By contrast, the British army was a reliable steady force of professionals. Since it numbered only about 42,000, heavy recruiting programs were introduced. Many of the enlisted men were farm boys, as were most of the Americans. Others were unemployed persons from the urban slums. Still others joined the army to escape fines or imprisonment. The great majority became efficient soldiers as a result of sound training and ferocious discipline.

The officers were drawn largely from the gentry and the aristocracy and obtained their commissions and promotions by purchase. Though they received no formal training, they were not so dependent on a book knowledge of military tactics as were many of the Americans. British generals, however, tended toward a lack of imagination and initiative, while those who demonstrated such qualities often were rash.

Because troops were few and conscription unknown, the British government, following a traditional policy, purchased about 30,000 troops from various German princes. The Lensgreve (landgrave) of Hesse furnished approximately three-fifths of that total. Few acts by the crown roused so much antagonism in America as that use of foreign mercenaries.

Prelude to war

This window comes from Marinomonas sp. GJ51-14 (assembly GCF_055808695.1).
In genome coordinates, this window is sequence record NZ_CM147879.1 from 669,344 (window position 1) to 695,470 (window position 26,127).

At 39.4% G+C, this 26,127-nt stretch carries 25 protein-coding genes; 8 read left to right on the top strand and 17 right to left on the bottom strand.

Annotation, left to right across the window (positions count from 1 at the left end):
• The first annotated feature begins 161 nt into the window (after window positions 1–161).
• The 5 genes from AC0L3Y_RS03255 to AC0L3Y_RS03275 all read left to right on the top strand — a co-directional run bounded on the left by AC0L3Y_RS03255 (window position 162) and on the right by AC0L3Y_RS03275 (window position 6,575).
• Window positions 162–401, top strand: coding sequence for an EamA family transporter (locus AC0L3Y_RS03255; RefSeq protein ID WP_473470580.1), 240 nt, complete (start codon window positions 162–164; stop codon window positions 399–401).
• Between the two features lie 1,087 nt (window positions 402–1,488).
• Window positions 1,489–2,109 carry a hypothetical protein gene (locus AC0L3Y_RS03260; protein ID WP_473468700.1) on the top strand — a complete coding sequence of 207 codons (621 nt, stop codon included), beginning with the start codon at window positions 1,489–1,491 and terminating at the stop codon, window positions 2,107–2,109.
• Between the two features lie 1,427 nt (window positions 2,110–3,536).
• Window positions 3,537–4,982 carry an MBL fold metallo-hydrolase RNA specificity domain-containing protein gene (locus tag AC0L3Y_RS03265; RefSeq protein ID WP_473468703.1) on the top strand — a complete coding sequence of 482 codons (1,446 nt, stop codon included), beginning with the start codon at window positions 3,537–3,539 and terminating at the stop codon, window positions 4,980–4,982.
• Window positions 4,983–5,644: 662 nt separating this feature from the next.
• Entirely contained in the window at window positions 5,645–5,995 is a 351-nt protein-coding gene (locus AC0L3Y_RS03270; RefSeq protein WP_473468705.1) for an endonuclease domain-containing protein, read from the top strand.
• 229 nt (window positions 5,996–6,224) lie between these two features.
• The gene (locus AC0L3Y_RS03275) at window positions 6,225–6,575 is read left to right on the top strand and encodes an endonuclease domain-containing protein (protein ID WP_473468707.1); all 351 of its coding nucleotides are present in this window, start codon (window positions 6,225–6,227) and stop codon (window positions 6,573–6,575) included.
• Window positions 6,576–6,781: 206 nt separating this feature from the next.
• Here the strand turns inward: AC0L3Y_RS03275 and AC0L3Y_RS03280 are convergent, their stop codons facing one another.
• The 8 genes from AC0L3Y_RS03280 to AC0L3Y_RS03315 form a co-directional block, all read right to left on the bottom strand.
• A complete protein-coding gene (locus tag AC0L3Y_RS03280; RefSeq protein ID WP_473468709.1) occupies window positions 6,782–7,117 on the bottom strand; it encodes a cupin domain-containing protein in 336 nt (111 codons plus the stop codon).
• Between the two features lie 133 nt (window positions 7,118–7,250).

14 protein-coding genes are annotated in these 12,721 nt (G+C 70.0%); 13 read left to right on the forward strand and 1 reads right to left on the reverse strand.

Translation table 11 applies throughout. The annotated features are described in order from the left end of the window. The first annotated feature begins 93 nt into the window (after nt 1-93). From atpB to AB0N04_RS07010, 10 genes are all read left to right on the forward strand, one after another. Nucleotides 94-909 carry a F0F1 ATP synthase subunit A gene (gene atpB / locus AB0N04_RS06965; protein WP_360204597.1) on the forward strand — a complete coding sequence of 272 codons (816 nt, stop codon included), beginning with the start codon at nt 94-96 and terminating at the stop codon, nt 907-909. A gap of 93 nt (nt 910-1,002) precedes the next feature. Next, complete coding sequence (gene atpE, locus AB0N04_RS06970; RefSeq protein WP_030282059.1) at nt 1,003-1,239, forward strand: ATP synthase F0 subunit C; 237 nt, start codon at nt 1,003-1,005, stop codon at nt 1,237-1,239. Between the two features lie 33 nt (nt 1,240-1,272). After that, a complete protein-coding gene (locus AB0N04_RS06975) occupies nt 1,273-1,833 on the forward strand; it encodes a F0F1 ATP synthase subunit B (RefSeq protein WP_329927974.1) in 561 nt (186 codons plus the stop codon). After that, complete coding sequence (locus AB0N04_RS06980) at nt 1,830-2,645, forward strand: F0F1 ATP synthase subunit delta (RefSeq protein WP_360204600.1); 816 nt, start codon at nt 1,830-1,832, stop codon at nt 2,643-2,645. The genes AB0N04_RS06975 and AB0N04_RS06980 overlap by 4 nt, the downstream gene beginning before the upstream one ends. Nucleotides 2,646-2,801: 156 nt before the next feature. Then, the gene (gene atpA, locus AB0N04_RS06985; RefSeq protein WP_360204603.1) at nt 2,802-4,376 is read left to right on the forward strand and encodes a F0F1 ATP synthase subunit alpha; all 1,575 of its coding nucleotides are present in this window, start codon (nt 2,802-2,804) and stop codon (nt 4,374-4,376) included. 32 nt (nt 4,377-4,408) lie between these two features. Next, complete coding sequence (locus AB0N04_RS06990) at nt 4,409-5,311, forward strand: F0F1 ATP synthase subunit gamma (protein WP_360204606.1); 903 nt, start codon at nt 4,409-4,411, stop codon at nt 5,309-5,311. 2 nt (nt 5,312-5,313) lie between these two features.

two sides of the american revolution
two sides of the american revolution

The colony of Massachusetts was seen by King George III and his ministers as the hotbed of disloyalty. After the Boston Tea Party (December 16, 1773), Parliament responded with the Intolerable Acts (1774), a series of punitive measures that were intended to cow the restive population into obedience. The 1691 charter of the Massachusetts Bay Colony was abrogated, and the colony’s elected ruling council was replaced with a military government under Gen. Thomas Gage, the commander of all British troops in North America. At Gage’s headquarters in Boston, he had four regiments—perhaps 4,000 men—under his command, and Parliament deemed that force sufficient to overawe the population in his vicinity. William Legge, 2nd earl of Dartmouth, secretary of state for the colonies, advised Gage that